What You Should Know

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A bond broker is someone who is licensed or registered to buy and sell bonds for institutional or individual investors. Brokers and firms are usually regulated by national financial market regulators. Brokers may work within bond and share firms or they may work as independent brokers. Different types of brokers offer different levels of service and varying access to bonds. You may find brokers who also deal in shares, and they may be with banks, brokerage firms, or independent.

“Full-service” brokers offer clients a wide range of services including: helping clients develop investment goals, researching and recommending investment opportunities for individual clients, as well as executing purchases and sales of bonds for a client’s portfolio. Another difference between full service brokers and other types of brokers is that full service brokerage firms maintain an inventory of various bonds to offer directly to clients.

Discount brokers or execution only brokers execute buy and sell orders for clients, but they generally do not provide advice on investments and they often do not hold a large inventory of bonds. Instead they purchase bonds from full-service brokers or bond issuers and then resell them to individual investors (with some charge for their services).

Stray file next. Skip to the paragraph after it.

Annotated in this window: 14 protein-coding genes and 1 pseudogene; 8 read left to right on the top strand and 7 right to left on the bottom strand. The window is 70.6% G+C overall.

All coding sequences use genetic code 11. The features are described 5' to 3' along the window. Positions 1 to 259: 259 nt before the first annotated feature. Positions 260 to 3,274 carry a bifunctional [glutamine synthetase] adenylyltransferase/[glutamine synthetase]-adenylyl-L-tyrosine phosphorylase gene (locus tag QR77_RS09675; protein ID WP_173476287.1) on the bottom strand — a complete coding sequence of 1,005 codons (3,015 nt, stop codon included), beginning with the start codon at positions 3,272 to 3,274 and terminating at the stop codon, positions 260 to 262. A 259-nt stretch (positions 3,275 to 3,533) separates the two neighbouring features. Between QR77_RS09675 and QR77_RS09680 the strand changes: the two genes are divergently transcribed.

Online brokerage companies and “supermarkets” offer full and discount services for investors who would rather invest directly through the internet. Online brokerage firms may enable you to compare bond inventories across multiple dealers, research bond types, and place orders online. Not all online brokerage firms offer bonds and not all online firms offer you the ability to compare across dealers. You purchase and sell bonds by opening an online account. Rules differ in different countries as to what types of bonds can be invested in online, so consult your country’s financial market regulator.

Third party brokers do not carry an inventory of bonds. Rather they bid for bonds for individual investors from a wide variety of dealers. Think of third party brokers as “bond headhunters.”

Many banks also offer customers the ability to invest in bonds through on-staff registered representatives. 

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